The Bambam language is spoken in the interior of West Sulawesi province in portions of the Maloso and Mapili watersheds. Throughout the Bambam area and extending into neighboring languages such as Ulumanda', Aralle-Tabulahan, and Pannei, there is complex dialect chaining, with sometimes even single villages exhibiting dialectal differences from one end to the other. This complex chaining was investigated by three SIL survey teams in the 1980s—results are reported in Grimes and Grimes (1987:39 ff.), Friberg (1987) and Strømme (1987)—and it is the last of these that delineated the borders of the Bambam language area as it has come down to us today.
A name formerly used for this language is Pitu Ulunna Salu (in its abbreviated form: PUS). The term Pitu Ulunna Salu, ‘seven headwaters,’ refers to seven upland territories, similar in culture, that in the sixteenth century formed a cooperative alliance for trade and self-defense (George 1996:27). These seven territories were Matangnga, Tu'bi, Rantebulahan, Bambang, Tabulahan, Aralle, and Mambi. Because this historical region encompasses several languages, Pitu Ulunna Salu is to be avoided as a language name.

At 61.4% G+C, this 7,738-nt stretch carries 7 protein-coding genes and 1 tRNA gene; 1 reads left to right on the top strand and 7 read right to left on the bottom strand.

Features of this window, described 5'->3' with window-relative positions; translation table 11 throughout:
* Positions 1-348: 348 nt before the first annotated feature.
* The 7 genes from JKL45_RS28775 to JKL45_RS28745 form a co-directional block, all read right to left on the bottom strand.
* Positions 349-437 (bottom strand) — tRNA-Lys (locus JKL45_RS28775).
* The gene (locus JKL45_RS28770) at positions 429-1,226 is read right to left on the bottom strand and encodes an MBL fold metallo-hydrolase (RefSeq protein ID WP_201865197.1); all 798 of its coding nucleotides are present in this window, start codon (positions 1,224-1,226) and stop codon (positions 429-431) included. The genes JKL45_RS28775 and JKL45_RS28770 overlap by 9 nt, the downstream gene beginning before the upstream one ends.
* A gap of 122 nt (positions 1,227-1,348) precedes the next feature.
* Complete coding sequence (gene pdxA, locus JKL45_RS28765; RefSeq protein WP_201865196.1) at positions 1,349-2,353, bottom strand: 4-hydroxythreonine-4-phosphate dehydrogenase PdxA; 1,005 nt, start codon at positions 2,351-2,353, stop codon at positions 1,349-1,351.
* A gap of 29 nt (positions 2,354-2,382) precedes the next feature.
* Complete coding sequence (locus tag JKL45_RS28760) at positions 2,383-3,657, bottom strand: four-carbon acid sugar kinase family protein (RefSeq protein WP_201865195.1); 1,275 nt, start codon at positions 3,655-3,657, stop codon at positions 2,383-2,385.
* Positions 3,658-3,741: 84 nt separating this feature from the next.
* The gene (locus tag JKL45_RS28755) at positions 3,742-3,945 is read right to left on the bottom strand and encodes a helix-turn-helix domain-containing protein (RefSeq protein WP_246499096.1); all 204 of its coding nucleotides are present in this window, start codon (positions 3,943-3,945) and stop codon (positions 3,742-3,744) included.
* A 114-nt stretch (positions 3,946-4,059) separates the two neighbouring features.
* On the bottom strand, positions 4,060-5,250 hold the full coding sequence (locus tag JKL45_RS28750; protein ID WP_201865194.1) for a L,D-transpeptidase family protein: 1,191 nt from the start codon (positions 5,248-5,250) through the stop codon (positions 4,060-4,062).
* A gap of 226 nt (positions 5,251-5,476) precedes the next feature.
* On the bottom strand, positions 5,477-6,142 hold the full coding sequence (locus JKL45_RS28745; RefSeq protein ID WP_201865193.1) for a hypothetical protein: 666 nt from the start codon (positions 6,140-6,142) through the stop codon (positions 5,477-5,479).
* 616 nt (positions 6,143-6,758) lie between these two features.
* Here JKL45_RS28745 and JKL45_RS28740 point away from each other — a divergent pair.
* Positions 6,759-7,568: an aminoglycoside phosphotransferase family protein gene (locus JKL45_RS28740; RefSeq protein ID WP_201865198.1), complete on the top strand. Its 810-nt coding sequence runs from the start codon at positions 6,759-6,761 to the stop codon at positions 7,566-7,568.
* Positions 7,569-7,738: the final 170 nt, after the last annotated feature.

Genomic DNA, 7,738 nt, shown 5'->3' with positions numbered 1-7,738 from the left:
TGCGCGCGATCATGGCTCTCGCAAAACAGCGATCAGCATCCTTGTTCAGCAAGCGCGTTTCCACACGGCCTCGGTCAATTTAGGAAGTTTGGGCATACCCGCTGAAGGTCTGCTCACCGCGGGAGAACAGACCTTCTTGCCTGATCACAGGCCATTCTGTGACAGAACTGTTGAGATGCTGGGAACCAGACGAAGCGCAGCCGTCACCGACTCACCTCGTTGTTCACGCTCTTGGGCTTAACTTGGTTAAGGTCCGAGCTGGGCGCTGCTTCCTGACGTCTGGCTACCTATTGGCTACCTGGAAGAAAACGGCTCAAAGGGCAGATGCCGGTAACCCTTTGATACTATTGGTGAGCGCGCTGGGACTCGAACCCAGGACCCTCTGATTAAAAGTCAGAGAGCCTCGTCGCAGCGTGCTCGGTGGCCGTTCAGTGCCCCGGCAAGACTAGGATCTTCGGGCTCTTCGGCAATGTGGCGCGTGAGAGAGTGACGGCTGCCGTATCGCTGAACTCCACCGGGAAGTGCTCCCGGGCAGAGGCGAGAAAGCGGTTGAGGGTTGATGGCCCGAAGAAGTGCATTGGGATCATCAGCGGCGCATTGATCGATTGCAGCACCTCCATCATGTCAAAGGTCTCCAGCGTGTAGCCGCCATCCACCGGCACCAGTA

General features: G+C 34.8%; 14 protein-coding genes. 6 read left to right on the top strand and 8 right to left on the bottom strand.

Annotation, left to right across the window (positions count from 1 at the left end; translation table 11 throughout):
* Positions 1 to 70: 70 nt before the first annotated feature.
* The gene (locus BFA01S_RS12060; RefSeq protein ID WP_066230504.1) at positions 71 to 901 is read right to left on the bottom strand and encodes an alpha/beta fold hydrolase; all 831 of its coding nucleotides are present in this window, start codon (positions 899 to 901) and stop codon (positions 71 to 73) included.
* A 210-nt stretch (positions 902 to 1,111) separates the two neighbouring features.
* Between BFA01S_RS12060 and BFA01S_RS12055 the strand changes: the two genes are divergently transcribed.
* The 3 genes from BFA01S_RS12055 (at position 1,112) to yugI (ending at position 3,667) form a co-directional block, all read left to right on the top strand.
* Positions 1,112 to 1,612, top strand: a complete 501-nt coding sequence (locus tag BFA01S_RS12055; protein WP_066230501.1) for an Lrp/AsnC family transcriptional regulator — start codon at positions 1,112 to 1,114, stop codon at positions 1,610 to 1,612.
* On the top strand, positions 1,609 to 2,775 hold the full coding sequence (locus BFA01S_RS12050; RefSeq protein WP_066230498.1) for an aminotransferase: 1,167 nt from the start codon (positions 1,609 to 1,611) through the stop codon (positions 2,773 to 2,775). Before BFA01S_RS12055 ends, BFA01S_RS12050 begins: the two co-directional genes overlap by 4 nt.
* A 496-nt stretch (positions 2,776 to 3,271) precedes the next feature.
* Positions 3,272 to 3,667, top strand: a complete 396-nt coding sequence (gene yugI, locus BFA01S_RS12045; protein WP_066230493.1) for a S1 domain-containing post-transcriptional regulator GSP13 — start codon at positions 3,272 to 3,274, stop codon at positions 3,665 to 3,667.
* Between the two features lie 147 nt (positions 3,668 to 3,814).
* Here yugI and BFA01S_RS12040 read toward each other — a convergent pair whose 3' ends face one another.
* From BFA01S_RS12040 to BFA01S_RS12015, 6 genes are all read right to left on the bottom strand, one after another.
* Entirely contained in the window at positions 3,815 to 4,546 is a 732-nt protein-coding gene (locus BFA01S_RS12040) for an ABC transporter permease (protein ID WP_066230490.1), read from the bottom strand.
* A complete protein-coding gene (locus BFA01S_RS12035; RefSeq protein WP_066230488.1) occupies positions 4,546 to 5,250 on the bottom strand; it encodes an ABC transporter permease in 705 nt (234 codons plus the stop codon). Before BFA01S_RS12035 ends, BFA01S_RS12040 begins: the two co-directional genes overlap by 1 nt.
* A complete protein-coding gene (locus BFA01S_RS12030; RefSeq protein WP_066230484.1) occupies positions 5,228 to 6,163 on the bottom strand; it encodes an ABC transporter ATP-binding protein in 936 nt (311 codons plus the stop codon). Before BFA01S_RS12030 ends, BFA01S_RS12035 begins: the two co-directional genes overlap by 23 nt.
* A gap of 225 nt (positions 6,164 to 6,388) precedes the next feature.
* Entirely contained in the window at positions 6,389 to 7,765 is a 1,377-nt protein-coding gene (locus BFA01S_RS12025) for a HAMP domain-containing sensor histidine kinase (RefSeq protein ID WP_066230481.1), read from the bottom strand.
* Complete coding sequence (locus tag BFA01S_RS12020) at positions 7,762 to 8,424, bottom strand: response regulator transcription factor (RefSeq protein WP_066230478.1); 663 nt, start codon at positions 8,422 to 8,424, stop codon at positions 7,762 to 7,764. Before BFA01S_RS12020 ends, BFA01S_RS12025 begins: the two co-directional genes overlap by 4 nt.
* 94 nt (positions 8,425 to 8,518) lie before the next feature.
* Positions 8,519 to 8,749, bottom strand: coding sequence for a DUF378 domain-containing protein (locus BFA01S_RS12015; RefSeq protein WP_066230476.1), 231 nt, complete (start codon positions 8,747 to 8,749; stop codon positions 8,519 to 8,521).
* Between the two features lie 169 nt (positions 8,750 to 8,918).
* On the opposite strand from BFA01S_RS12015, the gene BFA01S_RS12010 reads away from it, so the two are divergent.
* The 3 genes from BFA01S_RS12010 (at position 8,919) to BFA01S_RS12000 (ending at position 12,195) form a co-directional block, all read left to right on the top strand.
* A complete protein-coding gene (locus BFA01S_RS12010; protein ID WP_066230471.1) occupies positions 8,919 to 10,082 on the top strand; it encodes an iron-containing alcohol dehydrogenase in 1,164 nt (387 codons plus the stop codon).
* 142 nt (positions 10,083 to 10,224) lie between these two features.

Within Bambam eight dialects (or sometimes more) have been recognized on lexicostatistical grounds, including: Bambang Hulu, Salu Mokanam, Bumal, Mehalaan, Pattae', Matangnga, Issilita', and Pakkau. However, a more pertinent feature recognized by Bambam speakers themselves is an h-r correspondence, as seen for example in pairs such as hea ~ rea ‘blood’ and duhi ~ duri ‘thorn.’ According to this feature, speakers of Bambang Hulu, Salu Mokanam and a subdialect of Bumal use /h/, where speakers of another subdialect of Bumal and the remaining dialects use /r/.
Estimates based on 1983 demographic data placed the number of Bambam speakers at 22,000 or, broken down by dialect area, Bumal 5,500; Issilita' and Bambang Hulu 6,000; Salu Mukanan and Pakkau 4,000; Mehalaan 3,500; Pattae' 500; and Matangnga 2,500 (Strømme 1987:29). Along the lines of the h-r correspondence discussed above, the populations of h- and r-dialect speakers are roughly equal.
Friberg, Timothy. 1987. Kabupaten Polewali-Mamasa, northern section. UNHAS-SIL South Sulawesi sociolinguistic surveys, 1983–1987 (Workpapers in Indonesian Languages and Cultures, 5), edited by Timothy Friberg, 9–16. Ujung Pandang: Summer Institute of Linguistics.
George, Kenneth M. 1996. Showing signs of violence: The cultural politics of a twentieth-century headhunting ritual. Berkeley: University of California Press.
Grimes, Charles E.; and Barbara D. Grimes. 1987. Languages of South Sulawesi. (Pacific Linguistics, D-78.) Canberra: Australian National University.
Strømme, Kåre J. 1987. Kabupaten Polewali Mamasa, west-central section. UNHAS-SIL South Sulawesi sociolinguistic surveys, 1983–1987 (Workpapers in Indonesian Languages and Cultures, 5), edited by Timothy Friberg, 17–40. Ujung Pandang: Summer Institute of Linguistics.